Just as I was leaving Wisconsin, I passed a museum in Marinette. There was a life-size replica of a sled full of lumber being pulled by a team of horses. Look how small my bike is compared to the horses and lumber! There are 10,000 board feet of lumber in just this one load.
While overnighting at a hotel in Ludington, for some reason I decided to change my itinerary and go clockwise around the lake, instead of counter clockwise. This means that I needed to catch the 8:30am ferry from Ludington to Manitowoc on Day 10. I was up early enough to arrive at the ferry terminal one hour before departure (a “must follow” rule I was told too many times when making the reservation the previous night).
It was an easy boarding process: I just walked my bike onto the ferry and one of the ferry workers escorted my to the place where bikes are parked. After securing my bike, I went through security and then up two flights of stairs to the main cabin.
Named the Badger, this is a pretty big ferry. It is a coal fired steamer built in the early 1950’s to ferry loaded railroad cars across Lake Michigan. It was remodeled in the 1990’s to become a car/people ferry. You can pass the four hour cruise time by eating, watching a movie, sleeping in private cabins (you pay extra for these), or sitting out on the deck enjoying the sun.
The deboarding process was just as easy. I was escorted to my bike, I walked it off of the boat, and I was on my way.
Welcome to the Land of the Cheesheads! It was immediately obvious the I had crossed more than just a state line. The blueberry, apple and asparagus fields were replaced with dairy farms and Lutheran churches. Now I know where all the cheese (and Lutherans) come from. I passed quite a few freshly cut fields of alfalfa. I love that smell. Reminds me of my high school days working for the Green family in Grangeville ID. We would stack a lot of alfalfa hay bales each summer.
Always on the lookout for interesting yard art, I had to stop and take a picture of this horse. It was standing in front of a car body repair shop. It is made out of stainless steel parts from cars and motorcycles. Very flashy in the sun, yes?
Last night I camped at River’s Edge Campground on the Wolf River near Leeman WI. Throughout the day and evening I made the acquaintance of a particular frog. He stayed right outside my tent pretty much the entire time. There were lots of flies around the river bank, so I think he must have been successfully catching flies so as not to have look elsewhere. This also might mean my tent was attracting a lot of flies!
Lake Ho! At 6 days and 350 miles into my ride, I got my first good view of Lake Michigan. That deserves a wee little smile, don’t you think?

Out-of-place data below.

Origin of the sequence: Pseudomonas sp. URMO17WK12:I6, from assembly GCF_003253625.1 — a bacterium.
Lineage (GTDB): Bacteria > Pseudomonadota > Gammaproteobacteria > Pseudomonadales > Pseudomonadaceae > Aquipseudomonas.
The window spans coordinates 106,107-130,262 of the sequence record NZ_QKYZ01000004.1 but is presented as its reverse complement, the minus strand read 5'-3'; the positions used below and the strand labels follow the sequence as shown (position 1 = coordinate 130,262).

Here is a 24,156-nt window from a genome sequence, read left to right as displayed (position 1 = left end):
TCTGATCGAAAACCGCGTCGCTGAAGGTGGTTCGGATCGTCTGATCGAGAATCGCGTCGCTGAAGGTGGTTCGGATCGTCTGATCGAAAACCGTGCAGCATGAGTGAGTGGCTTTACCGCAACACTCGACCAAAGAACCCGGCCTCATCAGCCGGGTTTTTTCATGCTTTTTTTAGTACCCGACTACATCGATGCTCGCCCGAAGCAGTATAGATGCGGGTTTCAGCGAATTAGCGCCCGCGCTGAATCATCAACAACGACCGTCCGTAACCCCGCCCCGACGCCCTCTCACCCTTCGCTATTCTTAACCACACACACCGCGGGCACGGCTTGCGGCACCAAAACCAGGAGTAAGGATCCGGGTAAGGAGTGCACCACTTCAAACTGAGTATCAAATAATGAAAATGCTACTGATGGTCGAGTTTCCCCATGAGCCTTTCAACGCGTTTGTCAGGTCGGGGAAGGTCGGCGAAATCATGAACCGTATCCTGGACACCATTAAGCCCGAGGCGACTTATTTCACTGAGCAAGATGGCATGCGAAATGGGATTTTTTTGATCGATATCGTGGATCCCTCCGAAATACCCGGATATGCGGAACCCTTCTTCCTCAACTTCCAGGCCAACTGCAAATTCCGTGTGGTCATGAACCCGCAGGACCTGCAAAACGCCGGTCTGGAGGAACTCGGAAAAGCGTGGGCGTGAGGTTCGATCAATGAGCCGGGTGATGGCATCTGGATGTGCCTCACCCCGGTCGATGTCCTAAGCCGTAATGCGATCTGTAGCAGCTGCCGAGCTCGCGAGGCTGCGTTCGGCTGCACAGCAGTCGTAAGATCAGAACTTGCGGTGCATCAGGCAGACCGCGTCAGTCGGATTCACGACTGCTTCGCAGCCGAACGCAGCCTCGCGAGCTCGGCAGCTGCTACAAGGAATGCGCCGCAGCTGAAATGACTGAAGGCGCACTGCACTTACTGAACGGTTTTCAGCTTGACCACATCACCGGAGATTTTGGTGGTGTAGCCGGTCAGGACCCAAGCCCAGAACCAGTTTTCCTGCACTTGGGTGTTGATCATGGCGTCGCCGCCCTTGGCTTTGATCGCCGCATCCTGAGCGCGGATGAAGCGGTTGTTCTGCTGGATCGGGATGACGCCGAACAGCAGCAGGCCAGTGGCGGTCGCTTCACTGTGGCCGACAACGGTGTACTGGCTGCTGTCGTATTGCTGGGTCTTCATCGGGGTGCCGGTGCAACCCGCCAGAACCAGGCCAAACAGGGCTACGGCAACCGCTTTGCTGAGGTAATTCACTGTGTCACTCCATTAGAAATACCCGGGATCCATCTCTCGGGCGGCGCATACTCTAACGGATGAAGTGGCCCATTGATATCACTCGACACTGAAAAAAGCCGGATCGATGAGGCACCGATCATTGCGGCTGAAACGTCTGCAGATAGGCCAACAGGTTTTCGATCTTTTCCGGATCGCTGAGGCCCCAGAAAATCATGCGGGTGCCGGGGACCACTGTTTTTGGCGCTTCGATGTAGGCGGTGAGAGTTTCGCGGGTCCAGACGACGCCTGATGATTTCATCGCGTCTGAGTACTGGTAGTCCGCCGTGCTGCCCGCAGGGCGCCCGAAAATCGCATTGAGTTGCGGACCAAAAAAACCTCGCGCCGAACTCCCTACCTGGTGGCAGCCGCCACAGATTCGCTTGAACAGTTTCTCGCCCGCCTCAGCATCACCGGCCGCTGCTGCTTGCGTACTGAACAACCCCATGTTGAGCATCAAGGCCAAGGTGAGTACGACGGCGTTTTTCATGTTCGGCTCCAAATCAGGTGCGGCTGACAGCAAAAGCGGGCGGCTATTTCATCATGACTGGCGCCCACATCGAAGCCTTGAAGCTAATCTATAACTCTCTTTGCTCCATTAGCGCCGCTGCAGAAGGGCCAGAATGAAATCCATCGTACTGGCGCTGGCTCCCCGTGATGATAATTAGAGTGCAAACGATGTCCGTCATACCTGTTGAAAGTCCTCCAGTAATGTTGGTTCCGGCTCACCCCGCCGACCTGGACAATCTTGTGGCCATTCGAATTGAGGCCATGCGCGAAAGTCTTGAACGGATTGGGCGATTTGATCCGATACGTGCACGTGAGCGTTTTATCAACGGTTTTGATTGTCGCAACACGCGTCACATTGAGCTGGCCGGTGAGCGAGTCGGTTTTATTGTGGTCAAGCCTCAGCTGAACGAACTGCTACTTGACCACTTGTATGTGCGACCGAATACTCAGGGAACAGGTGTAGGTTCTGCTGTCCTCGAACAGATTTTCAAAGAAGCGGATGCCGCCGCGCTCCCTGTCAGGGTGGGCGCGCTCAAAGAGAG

One of the campsites I visited while riding through Indiana was Rising Sun Campground on the Tippecanoe River. For touring cyclists, this is a great place to camp. Ken and Angela Tolson let cyclists stay for free! My tent site included water and electric, and the campground has showers and a pool. Ken even offered to bring me some firewood if I wanted a fire. Definitely plan an overnight stop at Rising Sun if you are biking in the area.
I really get a kick out of seeing the different “Yard Art” that people put in their front yards. My Chinese sign is a rooster, so you can bet I was blown away by the ten foot tall rooster in front of a farmer’s yard. Look at the size of that thing! I wonder if I could talk Michiko into letting me put one like that in our front yard ….
I was asked about the equipment I was using on this bike ride, so here is a quick summary of my gear. My bike is a Surly Long Haul Trucker. I have added fenders and front and rear Surly racks. I have Arkel front and rear waterproof panniers, front handlebar bag, and rear rack bag. You might call me a riding advertisement for Arkel. The bike weighs about 32 pounds, and the additional gear weighs 60-70 pounds, so I am pushing about 100 pounds up and down the roads.
It is great to be riding along the Lake Michigan coastline. The little harbor towns have their own unique character (as opposed to the corn and soybean fields of Indiana), and the variety of big and small boats is fun to see. While eating lunch in Pentwater, a private fishing boat pulled into the dock after a morning fishing trip. They caught quite a few King and Coho salmon. One of the crew was transferring the fish into a large cooler.
Early on the morning of the 4th day, I reached Denver IN and started using the ACA maps. It is so nice to have a picture of the route in front of me. To the left of the map segments, there are written instructions on when to turn left or right. I have to be very careful not to get too interested in reading the information while riding. It is worse than texting and driving a car! I do not want to have another spill.
It gets a little monotonous riding on pancake-flat roads that go straight for 10-15 miles. I was daydreaming when all of a sudden I came to Toto Road.